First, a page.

PR: the real lesson in Toshiba's No-Print Day
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By James Matthews-Paul
15 June 2012
Print needs to prove its worth as a medium at the heart of modern life
Most bandwagon-style campaigns are doomed to failure and find their legacy in several months' worth of retweets, Facebook shares and e-mail forwards which habitually provide some face-screwing and a muttering of 'oh dear; oh deary me'. And the printing industry has, quite rightly, done just that to Toshiba's foolhardy National No-Print Day, proposed for October 23rd to 'recognise the contribution of trees'.
Various eminent print pundits (including the inimitable Andy Tribute on WhatTheyThink and bloggers from The Digital Nirvana and Dead Tree Edition) have made excellent points about Toshiba's greenwash-flavoured error. How does it quantify what is wasted paper and what isn't? Has it considered that paper is fundamentally renewable by dint of being replantable? Has it done its homework about supply chain sustainability, given that it primarily manufactures electronics?
These issues are identified quite rightly by these print industry writers, and several others. But as Heidi Tolliver-Walker points out, we are pretty terrible at communicating to non-print people the actual, tangible green qualifications of print.
Let's face it: print has a dreadful image. Most people think of printers as wanton tree-murderers who would drown the family's pet rabbit in the nearest drum of magenta if they thought they could turn a quick buck on it. They see print as wasteful, picturing the spam-laden direct mail they swear at as it flaps uselessly onto their doormat, and streets heaving with unwanted freesheets, dime-a-dozen flyers and paper inserts. They curse at the sixteen layers of outer packaging applied to any given supermarket product, considering it wasteful. They roll their eyes when they are forced to consume advertising because they feel nobody's bothered to try and align it to what they actually want. They don't think about replanting or recycling, or the advantages of digital workflows on minimising waste; they think we would be a much happier, greener world if printing upped sticks and died altogether.
This will be an uncomfortable sentence to stomach, but I'm afraid it's true: print is arrogant as an industry. It has assumed, for decades, that everybody needs print, and therefore every corner of it is safe. This arrogance is embodied better by nobody than publishers (and B2B publishers in particular), and explains why that sector suddenly feels hard done by as the sea-change of consuming media electronically (and more conveniently) has knocked them all off their perches. It's a bit like the crude industry: it's seen as filthy and highly profitable at the expense of the environment and humanity itself, so the general public will cheer enthusiastically when receiving news that it has been kicked in the goolies.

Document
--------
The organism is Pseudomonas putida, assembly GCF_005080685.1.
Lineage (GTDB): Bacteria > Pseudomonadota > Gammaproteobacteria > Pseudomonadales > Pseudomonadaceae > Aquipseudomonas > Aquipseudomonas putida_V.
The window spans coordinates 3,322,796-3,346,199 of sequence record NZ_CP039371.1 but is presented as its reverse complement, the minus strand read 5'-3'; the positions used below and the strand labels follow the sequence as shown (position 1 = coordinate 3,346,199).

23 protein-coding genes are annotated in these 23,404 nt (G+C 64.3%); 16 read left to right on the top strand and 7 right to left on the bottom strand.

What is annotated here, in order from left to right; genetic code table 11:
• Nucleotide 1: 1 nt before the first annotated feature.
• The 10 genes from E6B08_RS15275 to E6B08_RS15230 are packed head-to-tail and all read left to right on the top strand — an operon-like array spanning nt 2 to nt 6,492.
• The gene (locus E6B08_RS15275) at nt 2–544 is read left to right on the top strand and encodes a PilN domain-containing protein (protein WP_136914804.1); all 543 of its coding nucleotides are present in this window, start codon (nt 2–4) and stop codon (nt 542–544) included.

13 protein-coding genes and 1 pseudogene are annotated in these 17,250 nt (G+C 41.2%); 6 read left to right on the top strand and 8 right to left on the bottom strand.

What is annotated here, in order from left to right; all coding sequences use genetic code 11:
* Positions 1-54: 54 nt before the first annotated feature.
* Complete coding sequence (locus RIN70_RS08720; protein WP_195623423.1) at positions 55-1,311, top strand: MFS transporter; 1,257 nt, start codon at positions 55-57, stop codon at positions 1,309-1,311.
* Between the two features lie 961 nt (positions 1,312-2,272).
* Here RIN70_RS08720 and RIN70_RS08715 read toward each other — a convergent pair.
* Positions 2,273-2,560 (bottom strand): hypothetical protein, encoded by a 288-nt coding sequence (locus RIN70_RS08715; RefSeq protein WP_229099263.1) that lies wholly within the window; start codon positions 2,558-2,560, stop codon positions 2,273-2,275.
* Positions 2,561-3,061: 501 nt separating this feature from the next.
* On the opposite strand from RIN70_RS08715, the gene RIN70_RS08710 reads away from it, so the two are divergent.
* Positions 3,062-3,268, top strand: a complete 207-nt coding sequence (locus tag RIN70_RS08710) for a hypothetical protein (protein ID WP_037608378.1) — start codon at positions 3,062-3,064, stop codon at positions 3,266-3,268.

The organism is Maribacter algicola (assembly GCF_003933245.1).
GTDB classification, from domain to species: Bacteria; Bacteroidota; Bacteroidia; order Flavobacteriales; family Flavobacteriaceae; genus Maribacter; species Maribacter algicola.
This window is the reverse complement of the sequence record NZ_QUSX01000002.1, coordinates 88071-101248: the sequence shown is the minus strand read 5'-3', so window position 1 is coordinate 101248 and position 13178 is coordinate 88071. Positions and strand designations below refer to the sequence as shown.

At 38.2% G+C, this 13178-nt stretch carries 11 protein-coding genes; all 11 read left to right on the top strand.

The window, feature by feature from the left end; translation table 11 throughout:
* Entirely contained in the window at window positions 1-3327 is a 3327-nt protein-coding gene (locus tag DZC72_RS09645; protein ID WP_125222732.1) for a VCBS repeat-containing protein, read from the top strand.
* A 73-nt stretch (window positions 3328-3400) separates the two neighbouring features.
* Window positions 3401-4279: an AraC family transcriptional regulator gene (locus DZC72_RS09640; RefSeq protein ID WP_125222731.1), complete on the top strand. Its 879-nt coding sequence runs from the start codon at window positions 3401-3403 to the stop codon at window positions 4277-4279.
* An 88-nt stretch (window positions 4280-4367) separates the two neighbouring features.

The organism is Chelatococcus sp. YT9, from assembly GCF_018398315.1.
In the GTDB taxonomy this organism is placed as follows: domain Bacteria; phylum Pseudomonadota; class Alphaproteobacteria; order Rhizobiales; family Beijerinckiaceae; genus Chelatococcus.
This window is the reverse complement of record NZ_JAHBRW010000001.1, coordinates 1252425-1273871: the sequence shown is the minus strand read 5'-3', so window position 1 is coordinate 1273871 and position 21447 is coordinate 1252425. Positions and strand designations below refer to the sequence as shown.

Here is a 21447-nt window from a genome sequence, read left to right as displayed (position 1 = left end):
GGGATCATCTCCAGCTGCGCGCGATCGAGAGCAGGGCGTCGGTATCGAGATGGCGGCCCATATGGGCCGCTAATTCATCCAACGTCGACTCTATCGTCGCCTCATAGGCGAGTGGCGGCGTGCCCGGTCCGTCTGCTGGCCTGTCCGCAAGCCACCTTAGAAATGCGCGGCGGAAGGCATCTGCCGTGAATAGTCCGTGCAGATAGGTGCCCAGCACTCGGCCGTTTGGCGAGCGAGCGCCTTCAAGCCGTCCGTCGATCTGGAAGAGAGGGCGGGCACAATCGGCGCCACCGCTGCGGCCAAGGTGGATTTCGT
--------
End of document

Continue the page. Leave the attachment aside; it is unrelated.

Print has, pretty much, failed to do its own PR. The rhetoric needs to change from the miserable time everyone's having with the reduction in print volume. We need to talk about how we're getting better, smarter, faster and less wasteful at producing everything from bank statements to billboards. We have to enthuse people about on-demand printing and personalisation, and make people want to be told about cool new opportunities. Perhaps we should drop the word 'advertising' altogether and talk about communication – the visceral, intrinsic quality of print to provide texture, style and charisma, and therefore an identity. We should talk about its future career rather than bemoaning where it was decades ago, and we should convince people that it's not going to go away – not because it's some old codger of an industry that refuses to budge, but because it has a vital, unbudgable role that it does better than, say, an iPad. And we should enthuse people about all the cutting-edge technologies for which print is the sole method of transmission – electronic interfacing, intelligent packaging, organic self-lighting board – that will change the way we live for the better.
There seems to be some notion that this is someone else's responsibility, but it's the job of us all. A huge part of it, too, is listening: nobody seems to have taken on board what consumers actually want to consume as a printed product, and nobody is asking the adults of the future what they think print's role would be.
In order to survive, we need to print what people need and want, not what we think they do. If we're able to do that, open-mindedly and receptively, we may well find consumers banging print's sustainability drum rather than having to do it ourselves.
And one last thing: don't send me messages trying to educate me about the benefits of print. I'm not the one that needs convincing.
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